Myths and Misconceptions about OCD


There is a high possibility that you have heard of obsessive-compulsive disorder (OCD), which is a mental illness that affects so many people, both young and old. Obsessive thoughts and compulsive behaviors characterize it, and you might have seen it impersonated in films and on TV. However, how much do you know about this unique condition? Despite its prevalence, OCD in New York remains to be one of the most misunderstood health conditions. It could be due to the stereotypical characters that we see on TV that mislead so many people into believing ideas about the disorder that is not true. We look at some of the myths and misconceptions about OCD that you should know.

Everyone is a little OCD.

Many people believe that we are all a little OCD in one way or another, but the truth is you can never be a little OCD. This disorder is quite complicated and debilitating and affects approximately 1-2% of the world’s population. In most cases, it starts during early adulthood and can make it quite challenging for the patient to go with their daily life comfortably.

OCD is not a big deal and should not get people worried too much

Having OCD is not just about an overreaction to the stresses of life. Stressful situations can indeed increase OCD in people living with it, but they do not cause it. People that believe that OCD is not a big deal could not be any more mistaken since people living with the condition face severe, often debilitating anxiety over obsessions. They get to a level of extreme worry or fear, which can get quite overwhelming and prevents them from functioning correctly.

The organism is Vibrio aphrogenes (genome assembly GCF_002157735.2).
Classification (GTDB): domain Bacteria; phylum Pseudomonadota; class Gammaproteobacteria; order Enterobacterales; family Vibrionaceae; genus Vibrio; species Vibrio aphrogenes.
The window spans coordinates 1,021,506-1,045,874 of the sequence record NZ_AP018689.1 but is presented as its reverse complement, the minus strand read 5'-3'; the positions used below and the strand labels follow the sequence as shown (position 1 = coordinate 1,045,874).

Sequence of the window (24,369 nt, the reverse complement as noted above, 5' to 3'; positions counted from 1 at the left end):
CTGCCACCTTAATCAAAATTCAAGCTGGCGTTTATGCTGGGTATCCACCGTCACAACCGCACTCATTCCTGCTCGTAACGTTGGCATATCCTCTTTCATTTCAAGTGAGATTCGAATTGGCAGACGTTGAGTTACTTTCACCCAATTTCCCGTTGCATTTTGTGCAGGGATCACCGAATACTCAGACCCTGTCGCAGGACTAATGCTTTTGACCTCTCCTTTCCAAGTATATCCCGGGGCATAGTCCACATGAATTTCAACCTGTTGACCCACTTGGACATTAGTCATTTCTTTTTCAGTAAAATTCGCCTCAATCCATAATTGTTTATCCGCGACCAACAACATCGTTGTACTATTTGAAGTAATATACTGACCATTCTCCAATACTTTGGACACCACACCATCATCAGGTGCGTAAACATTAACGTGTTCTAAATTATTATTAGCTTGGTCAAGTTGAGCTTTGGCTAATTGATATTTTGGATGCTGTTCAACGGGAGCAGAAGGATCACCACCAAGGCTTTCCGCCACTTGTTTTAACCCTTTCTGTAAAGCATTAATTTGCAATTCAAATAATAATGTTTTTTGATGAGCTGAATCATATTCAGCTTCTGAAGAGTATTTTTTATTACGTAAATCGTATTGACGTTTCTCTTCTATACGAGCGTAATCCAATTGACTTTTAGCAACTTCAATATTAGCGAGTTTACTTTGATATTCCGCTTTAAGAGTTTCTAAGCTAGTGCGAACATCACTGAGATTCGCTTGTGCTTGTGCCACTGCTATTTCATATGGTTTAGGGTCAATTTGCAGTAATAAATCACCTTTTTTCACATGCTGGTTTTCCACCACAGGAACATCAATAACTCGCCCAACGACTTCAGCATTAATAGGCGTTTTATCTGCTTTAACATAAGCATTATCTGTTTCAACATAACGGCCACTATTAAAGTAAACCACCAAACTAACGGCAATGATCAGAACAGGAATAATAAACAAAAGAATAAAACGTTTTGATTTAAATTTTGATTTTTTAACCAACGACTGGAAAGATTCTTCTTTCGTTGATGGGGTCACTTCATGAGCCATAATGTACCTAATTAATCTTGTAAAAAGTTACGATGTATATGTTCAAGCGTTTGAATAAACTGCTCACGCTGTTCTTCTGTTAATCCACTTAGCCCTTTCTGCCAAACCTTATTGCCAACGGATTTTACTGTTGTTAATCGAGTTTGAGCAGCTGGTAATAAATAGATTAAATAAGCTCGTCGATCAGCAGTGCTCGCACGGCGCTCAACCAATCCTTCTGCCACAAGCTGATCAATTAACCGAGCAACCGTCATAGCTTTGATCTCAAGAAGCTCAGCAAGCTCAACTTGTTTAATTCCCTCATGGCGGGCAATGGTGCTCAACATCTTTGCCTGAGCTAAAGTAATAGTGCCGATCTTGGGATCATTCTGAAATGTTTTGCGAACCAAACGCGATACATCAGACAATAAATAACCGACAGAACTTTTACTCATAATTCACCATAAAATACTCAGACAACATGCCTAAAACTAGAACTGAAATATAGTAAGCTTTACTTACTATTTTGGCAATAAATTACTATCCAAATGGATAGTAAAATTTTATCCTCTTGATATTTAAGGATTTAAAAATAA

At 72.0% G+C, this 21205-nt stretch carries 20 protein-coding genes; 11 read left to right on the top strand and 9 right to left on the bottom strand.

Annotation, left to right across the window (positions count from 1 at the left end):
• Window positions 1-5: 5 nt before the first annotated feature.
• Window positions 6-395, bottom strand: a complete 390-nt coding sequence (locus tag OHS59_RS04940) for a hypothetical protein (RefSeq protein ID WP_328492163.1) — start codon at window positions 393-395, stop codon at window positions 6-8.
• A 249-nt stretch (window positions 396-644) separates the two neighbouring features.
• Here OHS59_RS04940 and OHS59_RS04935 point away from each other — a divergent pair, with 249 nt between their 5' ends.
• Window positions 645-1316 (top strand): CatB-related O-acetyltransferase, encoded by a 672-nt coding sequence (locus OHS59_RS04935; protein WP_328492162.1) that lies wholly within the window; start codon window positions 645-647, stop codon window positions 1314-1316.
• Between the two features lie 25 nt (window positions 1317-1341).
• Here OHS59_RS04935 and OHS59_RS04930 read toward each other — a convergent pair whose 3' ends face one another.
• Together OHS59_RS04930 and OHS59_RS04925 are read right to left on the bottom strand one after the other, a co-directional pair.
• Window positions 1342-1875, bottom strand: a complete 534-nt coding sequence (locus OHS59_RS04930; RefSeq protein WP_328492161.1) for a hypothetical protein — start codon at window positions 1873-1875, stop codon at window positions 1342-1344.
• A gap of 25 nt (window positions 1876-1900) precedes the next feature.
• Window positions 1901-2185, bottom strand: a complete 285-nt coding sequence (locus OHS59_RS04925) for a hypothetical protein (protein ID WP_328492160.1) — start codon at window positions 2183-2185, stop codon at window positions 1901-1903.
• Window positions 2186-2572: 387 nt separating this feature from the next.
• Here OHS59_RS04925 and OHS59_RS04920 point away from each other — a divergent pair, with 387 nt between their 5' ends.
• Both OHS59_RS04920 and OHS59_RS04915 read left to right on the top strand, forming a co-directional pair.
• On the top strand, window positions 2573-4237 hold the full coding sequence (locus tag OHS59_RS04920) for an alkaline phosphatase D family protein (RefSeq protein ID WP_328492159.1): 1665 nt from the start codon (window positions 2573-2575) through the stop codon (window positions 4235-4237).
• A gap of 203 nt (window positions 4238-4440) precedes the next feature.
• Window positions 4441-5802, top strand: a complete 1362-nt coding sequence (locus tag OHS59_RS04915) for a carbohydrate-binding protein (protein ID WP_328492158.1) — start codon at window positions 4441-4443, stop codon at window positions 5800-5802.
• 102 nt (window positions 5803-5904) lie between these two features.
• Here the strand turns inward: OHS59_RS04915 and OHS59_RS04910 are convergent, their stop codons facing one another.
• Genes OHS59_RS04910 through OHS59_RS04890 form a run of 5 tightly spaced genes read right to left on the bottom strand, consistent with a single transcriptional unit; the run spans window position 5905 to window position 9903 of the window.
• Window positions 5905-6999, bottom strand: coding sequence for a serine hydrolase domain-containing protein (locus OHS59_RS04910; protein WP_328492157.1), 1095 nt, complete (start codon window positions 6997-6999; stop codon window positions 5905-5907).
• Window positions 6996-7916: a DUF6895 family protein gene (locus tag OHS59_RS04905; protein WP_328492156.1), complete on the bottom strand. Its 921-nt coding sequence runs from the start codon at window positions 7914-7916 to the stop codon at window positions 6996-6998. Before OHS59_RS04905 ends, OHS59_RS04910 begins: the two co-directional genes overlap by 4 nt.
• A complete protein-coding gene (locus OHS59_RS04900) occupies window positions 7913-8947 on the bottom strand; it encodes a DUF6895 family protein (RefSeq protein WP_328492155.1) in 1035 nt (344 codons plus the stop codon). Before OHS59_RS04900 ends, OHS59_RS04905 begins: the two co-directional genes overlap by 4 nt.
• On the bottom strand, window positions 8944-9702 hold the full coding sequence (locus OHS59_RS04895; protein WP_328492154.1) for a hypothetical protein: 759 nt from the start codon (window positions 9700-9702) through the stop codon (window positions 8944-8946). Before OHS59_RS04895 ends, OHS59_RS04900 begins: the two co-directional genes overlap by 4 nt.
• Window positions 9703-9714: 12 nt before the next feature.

OCD is all about cleanliness

Keeping things clean is a common compulsion associated with OCD, but it is not the only thing to conclude that someone has the disorder. Likewise, not everyone with OCD has it. Other compulsions include hoarding items, being overly cautious about making a mistake, or repeating some routines like going in and out of the door for no apparent reason.

People with OCD are easily noticeable.

You may not believe it, but you may have encountered many people with OCD and never noticed. People with OCD are very good at hiding and suppressing their symptoms when in public, especially if things are working out for them. Likewise, some individuals have OCD but do not demonstrate visible compulsions, and everything takes place in their heads. There will not be any symptoms to give them away, and the patient might not know they have the condition.

People with OCD cannot live a normal life.

While there has not been a 100% cure for OCD, many people can live without showing the symptoms for a long time, mostly when working with an OCD specialist. With the right expert, you can reduce up to 90-95% of your symptoms. Occasional obsessions will pop up from time to time, but they will be less frequent and severe.  With an OCD specialist, you will get the knowledge and tools to fight OCD and live a better life.

If you or someone you care about is suffering from OCD, it will help to separate the facts from the myths. It is a mental illness, yes, but it should not determine the rest of your life. Likewise, with proper help from an OCD specialist, you are guaranteed invaluable support throughout your care.

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